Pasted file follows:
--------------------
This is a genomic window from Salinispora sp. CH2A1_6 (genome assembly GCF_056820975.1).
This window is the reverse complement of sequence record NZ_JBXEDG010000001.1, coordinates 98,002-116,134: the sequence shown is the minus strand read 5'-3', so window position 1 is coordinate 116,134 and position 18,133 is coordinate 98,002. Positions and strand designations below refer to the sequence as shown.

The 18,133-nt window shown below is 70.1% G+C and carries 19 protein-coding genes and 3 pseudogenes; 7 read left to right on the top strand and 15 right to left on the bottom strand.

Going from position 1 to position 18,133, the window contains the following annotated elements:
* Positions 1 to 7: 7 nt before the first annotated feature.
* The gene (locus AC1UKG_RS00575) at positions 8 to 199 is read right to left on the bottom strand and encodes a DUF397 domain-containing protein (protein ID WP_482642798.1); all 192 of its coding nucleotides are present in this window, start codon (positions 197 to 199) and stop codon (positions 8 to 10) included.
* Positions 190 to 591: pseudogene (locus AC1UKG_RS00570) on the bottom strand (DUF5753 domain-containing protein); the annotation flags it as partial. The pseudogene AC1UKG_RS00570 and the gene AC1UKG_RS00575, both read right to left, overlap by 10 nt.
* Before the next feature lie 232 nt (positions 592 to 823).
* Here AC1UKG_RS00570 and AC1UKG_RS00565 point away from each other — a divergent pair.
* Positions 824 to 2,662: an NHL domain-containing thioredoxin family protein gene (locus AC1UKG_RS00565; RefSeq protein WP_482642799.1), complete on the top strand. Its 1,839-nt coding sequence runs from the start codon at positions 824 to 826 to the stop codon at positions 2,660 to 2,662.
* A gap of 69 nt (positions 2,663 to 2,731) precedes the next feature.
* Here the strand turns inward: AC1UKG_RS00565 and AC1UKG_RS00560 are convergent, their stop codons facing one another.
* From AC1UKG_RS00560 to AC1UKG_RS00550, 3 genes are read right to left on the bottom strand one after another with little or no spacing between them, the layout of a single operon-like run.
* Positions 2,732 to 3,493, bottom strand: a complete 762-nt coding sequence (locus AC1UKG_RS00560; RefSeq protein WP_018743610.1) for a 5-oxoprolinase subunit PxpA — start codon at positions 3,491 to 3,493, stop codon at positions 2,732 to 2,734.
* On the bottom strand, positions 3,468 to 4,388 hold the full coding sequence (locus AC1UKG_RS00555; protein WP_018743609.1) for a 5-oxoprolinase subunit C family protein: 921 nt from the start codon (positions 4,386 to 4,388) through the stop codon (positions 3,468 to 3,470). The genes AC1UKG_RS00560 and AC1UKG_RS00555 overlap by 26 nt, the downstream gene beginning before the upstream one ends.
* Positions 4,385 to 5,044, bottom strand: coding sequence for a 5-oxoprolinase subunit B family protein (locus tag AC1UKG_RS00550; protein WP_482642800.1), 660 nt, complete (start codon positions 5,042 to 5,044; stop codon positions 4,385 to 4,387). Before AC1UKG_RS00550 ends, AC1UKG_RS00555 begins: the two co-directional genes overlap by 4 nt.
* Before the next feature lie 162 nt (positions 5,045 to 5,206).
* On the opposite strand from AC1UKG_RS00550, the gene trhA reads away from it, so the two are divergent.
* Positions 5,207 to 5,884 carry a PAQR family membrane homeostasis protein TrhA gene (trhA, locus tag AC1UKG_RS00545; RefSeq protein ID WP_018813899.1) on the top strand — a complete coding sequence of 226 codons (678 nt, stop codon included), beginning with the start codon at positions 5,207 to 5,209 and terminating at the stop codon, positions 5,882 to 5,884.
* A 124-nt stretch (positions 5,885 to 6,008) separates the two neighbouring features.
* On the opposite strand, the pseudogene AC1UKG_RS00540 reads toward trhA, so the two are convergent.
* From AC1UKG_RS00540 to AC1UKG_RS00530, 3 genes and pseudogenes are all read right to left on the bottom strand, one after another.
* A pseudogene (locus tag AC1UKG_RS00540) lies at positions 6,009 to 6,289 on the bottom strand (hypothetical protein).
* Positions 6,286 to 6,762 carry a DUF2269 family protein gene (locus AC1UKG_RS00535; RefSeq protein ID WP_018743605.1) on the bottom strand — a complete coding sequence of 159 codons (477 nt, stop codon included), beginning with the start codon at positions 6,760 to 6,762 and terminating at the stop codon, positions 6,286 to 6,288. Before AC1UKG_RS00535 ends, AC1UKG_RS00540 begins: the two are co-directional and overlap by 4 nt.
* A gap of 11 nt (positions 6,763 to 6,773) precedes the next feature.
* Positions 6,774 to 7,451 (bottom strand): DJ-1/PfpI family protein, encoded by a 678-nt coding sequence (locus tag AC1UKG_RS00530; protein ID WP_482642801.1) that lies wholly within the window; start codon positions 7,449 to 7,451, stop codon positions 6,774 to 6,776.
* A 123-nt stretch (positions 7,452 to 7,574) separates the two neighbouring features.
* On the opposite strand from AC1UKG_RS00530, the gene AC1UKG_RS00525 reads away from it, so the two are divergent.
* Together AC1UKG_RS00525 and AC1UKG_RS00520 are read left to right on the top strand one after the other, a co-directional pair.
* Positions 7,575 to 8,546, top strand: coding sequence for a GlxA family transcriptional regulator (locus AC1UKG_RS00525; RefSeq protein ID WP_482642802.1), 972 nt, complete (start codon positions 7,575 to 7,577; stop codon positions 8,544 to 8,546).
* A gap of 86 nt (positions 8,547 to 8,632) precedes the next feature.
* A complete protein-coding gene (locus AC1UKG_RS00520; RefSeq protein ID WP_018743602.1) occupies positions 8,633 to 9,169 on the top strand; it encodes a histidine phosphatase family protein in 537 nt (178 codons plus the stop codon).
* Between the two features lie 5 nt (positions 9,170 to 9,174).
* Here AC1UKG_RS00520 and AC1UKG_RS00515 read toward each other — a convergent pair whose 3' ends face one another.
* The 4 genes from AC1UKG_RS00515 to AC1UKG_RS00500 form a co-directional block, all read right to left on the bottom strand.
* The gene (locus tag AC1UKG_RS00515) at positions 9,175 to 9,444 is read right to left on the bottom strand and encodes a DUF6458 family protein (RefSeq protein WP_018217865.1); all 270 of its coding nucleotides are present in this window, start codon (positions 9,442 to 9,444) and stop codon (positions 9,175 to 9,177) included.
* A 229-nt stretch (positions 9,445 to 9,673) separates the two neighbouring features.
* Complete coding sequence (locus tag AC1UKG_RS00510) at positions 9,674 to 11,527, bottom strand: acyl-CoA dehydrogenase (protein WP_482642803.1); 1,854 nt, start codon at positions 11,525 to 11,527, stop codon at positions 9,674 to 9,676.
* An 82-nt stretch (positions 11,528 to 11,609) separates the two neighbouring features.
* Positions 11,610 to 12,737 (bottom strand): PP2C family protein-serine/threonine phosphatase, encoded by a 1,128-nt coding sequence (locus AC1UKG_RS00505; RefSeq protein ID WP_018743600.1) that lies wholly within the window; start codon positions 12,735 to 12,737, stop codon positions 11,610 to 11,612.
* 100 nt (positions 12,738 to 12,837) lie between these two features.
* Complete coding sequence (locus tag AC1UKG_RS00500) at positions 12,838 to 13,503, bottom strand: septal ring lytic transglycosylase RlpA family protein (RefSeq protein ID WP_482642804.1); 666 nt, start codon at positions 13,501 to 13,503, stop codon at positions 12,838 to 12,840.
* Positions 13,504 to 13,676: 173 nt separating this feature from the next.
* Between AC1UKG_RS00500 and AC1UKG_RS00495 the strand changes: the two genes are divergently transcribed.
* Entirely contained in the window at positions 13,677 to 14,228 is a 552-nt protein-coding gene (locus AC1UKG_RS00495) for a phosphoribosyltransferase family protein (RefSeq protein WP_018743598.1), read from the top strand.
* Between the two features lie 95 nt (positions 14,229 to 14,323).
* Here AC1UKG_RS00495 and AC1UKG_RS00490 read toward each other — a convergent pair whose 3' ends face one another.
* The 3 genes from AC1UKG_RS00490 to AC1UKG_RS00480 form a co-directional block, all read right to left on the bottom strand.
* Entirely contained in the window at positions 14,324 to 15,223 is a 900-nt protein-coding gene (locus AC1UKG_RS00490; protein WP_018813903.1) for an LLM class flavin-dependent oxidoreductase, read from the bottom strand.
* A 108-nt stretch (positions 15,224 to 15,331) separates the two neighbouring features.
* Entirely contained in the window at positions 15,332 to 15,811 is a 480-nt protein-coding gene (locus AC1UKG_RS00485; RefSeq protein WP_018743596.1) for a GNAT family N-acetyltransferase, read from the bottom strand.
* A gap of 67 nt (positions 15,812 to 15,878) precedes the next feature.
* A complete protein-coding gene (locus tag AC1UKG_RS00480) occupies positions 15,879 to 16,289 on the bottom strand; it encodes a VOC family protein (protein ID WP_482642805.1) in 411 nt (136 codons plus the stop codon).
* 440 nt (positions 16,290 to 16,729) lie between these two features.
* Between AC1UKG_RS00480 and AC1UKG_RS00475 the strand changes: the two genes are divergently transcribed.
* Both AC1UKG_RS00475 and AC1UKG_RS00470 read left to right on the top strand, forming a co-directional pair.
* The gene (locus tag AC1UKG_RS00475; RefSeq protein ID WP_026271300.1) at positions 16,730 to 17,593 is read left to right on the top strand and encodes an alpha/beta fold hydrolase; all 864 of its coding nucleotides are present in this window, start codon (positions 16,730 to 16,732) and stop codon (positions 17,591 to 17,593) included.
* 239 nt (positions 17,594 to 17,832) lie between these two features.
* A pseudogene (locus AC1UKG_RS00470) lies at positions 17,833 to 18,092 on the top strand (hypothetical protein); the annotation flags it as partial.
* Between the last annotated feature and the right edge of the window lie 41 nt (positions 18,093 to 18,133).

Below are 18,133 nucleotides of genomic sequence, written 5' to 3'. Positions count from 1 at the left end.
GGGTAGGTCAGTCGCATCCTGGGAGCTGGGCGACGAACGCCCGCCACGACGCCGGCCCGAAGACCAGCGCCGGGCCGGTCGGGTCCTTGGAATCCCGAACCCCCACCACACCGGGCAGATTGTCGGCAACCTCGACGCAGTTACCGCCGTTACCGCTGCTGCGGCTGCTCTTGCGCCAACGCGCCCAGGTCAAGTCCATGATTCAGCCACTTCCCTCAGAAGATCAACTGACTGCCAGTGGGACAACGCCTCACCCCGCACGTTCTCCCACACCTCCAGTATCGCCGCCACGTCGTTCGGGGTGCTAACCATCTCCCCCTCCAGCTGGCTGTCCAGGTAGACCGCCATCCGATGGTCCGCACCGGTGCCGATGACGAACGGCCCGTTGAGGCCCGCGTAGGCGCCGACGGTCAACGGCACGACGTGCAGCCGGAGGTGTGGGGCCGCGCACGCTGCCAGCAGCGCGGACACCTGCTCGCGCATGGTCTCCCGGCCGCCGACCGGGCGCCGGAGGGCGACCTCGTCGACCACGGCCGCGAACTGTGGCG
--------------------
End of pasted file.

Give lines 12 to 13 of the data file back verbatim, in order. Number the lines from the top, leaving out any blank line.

* Here the strand turns inward: AC1UKG_RS00565 and AC1UKG_RS00560 are convergent, their stop codons facing one another.
* From AC1UKG_RS00560 to AC1UKG_RS00550, 3 genes are read right to left on the bottom strand one after another with little or no spacing between them, the layout of a single operon-like run.